Brownie Samukai shouldn’t go with impunity

Former Defense Minister Brownie J. Samukai, Jr. left an unfinished business in government that he must voluntarily address or be forced thru the law to address. We are talking about money the longest serving minister in the government of ex-president Ellen Johnson Sirleaf deducted from soldiers’ salary for nearly a decade.

Before the exit of the Sirleaf government Samukai recently acknowledged that the Defense Ministry under his leadership deposited US$2,062,160.14 deducted from the salary of soldiers of the Armed Forces of Liberia under a compulsory pension benefit scheme.

But disgustingly, he said US$1,147,656.35 of the above amount was expended on soldiers’ welfare under circumstances that lack detail explanation except that the money shall be refunded to soldiers of the AFL by the Government of Liberia immediately in the next budgetary appropriation.

We believe it is not enough to just say government shall refund the money, but the fact that it took street protests by soldiers’ wives in order to bring the issue to public attention raises serious suspicions about accounts coming from Samukai.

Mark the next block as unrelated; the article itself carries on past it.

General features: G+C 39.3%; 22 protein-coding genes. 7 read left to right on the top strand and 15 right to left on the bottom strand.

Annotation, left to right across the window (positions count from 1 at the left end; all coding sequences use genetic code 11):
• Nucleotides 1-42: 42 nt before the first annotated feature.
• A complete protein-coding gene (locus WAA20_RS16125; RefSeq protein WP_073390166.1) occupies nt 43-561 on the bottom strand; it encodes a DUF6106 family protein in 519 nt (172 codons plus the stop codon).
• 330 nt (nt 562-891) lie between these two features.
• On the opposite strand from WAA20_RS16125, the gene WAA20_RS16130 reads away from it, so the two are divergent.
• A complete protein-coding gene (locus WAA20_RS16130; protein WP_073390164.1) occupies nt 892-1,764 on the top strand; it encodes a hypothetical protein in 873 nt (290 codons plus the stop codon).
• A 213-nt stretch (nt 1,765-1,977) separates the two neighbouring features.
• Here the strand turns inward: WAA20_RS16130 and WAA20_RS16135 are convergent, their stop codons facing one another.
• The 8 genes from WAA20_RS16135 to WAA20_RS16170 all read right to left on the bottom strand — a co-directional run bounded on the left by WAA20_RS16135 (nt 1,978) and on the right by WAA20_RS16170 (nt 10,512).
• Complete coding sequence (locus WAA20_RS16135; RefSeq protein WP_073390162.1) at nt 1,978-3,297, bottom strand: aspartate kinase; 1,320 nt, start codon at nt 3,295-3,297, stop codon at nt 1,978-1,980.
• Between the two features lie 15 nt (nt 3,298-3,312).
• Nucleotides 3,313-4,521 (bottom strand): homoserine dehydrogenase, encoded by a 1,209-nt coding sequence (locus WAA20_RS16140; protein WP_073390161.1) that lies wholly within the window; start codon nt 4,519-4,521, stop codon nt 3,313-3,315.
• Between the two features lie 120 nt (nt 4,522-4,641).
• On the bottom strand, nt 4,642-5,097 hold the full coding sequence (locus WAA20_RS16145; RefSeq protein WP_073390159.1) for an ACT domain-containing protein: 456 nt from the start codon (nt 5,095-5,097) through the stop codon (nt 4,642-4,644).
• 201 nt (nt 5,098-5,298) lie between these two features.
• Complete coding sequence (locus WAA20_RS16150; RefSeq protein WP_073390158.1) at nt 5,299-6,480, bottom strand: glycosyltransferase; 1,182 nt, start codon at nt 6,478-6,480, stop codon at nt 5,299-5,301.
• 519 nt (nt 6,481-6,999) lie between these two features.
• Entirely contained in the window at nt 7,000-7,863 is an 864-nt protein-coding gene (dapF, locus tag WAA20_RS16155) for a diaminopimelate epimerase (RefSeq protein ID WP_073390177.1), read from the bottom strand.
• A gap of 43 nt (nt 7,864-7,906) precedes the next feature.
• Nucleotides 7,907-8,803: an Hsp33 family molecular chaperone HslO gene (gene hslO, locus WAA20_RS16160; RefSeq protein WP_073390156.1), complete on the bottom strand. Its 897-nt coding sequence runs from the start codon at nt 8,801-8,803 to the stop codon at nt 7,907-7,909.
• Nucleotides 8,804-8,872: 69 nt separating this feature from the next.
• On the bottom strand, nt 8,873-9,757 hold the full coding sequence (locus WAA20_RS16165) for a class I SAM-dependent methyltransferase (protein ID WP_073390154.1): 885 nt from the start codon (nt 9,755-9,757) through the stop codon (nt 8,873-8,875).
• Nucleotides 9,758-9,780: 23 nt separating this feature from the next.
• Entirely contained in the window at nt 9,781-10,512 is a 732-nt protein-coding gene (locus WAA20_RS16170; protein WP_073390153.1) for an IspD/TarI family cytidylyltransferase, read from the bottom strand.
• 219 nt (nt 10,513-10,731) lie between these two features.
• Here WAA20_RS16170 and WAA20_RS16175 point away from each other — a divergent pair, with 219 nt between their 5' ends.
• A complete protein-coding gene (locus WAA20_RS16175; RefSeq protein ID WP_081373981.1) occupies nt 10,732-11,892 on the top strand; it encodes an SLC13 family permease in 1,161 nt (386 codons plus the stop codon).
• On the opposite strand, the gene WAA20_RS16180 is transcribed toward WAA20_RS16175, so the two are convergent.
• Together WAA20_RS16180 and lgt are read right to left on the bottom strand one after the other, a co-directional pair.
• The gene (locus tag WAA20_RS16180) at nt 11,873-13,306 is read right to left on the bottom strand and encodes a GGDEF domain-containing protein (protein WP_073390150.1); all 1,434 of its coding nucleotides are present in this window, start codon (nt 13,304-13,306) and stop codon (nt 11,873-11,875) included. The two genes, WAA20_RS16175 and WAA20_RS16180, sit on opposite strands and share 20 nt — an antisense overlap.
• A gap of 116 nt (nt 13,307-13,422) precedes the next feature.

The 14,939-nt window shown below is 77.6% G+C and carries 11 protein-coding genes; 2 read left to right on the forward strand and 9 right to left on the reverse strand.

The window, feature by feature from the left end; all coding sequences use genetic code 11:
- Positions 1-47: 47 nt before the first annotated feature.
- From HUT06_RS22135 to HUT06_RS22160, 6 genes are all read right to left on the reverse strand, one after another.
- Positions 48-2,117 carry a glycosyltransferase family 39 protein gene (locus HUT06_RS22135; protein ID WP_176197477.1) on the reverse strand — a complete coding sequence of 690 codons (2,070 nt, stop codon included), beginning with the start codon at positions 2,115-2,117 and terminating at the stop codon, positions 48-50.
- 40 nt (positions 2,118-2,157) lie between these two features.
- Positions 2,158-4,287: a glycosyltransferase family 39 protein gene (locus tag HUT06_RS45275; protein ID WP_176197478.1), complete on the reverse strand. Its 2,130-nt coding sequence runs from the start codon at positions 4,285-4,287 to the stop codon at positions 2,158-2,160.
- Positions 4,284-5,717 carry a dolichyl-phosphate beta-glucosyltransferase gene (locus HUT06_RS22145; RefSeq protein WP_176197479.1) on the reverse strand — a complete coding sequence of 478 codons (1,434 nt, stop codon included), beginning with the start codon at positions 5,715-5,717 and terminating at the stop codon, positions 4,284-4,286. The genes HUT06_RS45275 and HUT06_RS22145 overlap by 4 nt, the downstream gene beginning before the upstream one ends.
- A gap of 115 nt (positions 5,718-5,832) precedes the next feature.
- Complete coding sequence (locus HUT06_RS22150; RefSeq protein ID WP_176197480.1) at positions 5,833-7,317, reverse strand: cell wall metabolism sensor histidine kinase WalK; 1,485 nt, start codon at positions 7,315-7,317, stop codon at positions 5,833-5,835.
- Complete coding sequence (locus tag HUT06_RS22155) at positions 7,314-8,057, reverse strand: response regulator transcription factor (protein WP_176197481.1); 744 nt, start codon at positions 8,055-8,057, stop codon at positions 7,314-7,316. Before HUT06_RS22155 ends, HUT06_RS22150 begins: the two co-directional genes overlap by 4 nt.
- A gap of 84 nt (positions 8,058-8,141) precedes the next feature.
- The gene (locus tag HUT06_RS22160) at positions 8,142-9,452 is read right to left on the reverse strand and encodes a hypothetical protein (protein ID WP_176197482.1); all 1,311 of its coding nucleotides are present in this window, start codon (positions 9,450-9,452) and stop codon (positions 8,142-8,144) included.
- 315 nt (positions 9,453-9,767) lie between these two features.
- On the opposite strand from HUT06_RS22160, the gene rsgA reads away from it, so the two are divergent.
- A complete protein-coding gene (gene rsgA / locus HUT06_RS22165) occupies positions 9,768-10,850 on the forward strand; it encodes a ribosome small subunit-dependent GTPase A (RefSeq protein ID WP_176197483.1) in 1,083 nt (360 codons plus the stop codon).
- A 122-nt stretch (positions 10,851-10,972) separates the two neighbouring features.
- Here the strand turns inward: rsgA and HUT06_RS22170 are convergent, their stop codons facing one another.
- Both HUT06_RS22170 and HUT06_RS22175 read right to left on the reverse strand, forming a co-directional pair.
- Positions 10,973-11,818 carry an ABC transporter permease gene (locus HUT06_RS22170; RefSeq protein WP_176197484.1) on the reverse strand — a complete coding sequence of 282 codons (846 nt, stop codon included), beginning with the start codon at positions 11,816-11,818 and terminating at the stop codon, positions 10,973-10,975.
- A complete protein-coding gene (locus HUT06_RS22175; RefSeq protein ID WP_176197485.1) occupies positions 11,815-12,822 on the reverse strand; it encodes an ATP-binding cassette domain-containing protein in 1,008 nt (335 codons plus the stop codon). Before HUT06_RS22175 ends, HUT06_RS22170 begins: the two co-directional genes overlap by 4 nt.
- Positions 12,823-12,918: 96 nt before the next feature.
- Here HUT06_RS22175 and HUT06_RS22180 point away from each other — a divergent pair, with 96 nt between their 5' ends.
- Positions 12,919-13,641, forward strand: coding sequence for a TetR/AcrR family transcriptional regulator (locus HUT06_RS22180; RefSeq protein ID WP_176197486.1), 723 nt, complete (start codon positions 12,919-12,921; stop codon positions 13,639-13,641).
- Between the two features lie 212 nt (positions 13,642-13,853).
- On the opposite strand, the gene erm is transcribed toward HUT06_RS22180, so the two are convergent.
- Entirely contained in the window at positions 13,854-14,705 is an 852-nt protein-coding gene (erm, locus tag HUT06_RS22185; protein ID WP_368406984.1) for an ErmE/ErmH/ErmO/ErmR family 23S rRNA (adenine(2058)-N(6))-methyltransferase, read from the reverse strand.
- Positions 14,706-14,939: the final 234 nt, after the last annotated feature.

If the Samukai-led administration had expended the money with the consent of soldiers then their wives wouldn’t have barricaded roads in demand of their husbands’ money as they did along the Robertsfield highway in Margibi County recently, obstructing movement of people and goods.

Secondly, where does this new government get the money from to put it in the national budget to refund soldiers before coming up with the actual budget for the Ministry of National Defense?

Someone has to account for this money or else, we are setting a bad precedent here that could hunt future governments and embarrass our fiscal policy implementation process. Samukai should personally take responsibility and be compelled by law to refund the soldiers’ money.

It’s about time that public officials learn to take responsibility for their administrative judgment or decisions rather than shifting blames or looking up to someone else, in this case, the new government, to clear the mess they have left behind.

As Minister of Defense, he presided over the ministry’s budgets during the entire 12 years period of the Sirleaf administration and, if any time along the way, he had noticed that appropriations fell below target, including soldiers’ welfare, the prudent decision to have taken was to ask for more money rather than turning on poor soldiers’ meager salary! That’s being completely heartless, to say the least!

We welcome pronouncement by the Liberian Anti-Corruption Commission to initiate effort to probe usage of the soldiers’ money in order to dig out the facts and where probable, prosecute those responsible in order to serve as deterrence.



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